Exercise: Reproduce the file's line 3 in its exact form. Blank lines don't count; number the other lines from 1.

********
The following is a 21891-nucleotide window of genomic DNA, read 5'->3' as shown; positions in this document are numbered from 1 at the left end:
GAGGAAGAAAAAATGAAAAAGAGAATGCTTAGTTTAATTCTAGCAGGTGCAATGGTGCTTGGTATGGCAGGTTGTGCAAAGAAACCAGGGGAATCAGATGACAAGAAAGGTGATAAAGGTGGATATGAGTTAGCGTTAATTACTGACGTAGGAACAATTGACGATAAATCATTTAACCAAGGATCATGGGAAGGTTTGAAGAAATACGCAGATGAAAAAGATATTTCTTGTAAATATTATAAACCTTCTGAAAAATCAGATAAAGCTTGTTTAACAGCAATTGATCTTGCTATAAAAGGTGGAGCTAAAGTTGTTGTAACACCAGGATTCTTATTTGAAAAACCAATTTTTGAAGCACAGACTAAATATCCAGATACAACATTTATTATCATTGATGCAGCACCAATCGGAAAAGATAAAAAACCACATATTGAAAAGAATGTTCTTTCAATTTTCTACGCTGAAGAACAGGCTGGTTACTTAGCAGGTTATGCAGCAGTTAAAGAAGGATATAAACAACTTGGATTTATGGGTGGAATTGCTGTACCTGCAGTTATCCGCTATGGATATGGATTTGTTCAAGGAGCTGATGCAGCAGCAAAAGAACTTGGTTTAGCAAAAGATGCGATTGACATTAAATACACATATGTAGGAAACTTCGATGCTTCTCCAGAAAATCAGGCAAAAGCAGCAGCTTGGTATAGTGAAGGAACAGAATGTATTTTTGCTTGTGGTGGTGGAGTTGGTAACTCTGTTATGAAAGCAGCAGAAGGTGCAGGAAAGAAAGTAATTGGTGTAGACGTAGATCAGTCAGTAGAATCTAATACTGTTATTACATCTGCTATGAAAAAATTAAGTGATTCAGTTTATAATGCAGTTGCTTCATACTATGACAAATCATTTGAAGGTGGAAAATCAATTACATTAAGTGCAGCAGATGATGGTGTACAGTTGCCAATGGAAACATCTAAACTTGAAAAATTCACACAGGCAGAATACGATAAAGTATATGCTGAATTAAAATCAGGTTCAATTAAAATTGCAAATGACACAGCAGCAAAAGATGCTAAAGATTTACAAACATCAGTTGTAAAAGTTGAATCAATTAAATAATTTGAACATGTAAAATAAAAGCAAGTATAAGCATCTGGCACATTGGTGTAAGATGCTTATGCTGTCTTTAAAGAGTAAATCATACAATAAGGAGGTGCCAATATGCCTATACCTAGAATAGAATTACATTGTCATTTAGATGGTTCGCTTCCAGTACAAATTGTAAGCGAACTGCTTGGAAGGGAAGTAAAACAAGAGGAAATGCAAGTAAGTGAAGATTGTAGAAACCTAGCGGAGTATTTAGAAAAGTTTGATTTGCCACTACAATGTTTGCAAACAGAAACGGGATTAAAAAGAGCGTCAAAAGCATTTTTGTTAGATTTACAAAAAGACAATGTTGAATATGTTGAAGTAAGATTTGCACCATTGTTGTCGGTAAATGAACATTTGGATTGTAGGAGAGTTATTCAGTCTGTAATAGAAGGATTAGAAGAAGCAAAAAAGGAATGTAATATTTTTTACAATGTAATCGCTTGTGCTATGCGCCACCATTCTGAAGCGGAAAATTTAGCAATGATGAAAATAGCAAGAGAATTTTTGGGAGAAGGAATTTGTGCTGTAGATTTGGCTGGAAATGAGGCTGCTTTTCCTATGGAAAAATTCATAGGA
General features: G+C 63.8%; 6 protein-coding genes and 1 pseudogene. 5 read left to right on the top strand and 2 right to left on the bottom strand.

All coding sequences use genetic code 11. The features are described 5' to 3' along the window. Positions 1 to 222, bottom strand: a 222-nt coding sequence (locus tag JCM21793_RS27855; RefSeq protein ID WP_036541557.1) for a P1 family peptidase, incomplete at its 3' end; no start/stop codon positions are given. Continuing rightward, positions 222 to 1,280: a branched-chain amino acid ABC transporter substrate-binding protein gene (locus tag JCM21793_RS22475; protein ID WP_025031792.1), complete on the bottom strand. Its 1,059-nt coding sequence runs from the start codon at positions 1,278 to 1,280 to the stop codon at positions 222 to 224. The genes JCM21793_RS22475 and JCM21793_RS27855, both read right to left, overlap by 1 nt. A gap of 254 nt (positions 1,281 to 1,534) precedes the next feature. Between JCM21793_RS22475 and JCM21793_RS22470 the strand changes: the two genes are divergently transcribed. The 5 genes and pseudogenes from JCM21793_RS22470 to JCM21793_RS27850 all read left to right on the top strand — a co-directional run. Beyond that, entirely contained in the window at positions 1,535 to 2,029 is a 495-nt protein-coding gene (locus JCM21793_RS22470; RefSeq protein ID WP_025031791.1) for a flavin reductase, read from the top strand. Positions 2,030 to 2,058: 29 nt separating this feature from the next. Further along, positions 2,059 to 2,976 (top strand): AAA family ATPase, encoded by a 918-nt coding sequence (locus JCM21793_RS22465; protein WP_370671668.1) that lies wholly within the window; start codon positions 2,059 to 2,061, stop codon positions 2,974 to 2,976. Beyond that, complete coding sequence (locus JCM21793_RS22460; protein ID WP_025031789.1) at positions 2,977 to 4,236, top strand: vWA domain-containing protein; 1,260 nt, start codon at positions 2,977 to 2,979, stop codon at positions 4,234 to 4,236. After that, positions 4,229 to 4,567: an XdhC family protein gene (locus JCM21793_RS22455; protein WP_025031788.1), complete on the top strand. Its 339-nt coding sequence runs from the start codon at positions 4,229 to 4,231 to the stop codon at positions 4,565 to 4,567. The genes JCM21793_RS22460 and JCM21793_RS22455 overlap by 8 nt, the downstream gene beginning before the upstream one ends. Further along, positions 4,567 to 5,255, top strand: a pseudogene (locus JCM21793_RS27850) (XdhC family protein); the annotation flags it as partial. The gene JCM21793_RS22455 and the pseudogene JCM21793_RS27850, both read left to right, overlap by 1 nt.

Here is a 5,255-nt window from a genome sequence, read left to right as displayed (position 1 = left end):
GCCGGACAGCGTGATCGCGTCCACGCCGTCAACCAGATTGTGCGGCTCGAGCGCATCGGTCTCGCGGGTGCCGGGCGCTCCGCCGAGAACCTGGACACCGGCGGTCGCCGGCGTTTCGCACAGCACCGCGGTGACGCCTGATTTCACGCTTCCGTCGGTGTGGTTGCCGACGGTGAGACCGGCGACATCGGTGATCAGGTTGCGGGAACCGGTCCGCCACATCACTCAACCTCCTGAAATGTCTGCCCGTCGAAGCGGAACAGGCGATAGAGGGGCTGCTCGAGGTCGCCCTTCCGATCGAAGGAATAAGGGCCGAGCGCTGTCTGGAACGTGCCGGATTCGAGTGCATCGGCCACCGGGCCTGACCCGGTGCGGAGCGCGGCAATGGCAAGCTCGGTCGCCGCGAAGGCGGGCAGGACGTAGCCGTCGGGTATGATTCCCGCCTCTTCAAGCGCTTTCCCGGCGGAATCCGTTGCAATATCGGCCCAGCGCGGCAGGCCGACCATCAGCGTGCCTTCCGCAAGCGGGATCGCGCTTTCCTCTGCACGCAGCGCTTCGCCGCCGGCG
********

General features: G+C 63.8%; 6 protein-coding genes and 1 pseudogene. 5 read left to right on the top strand and 2 right to left on the bottom strand.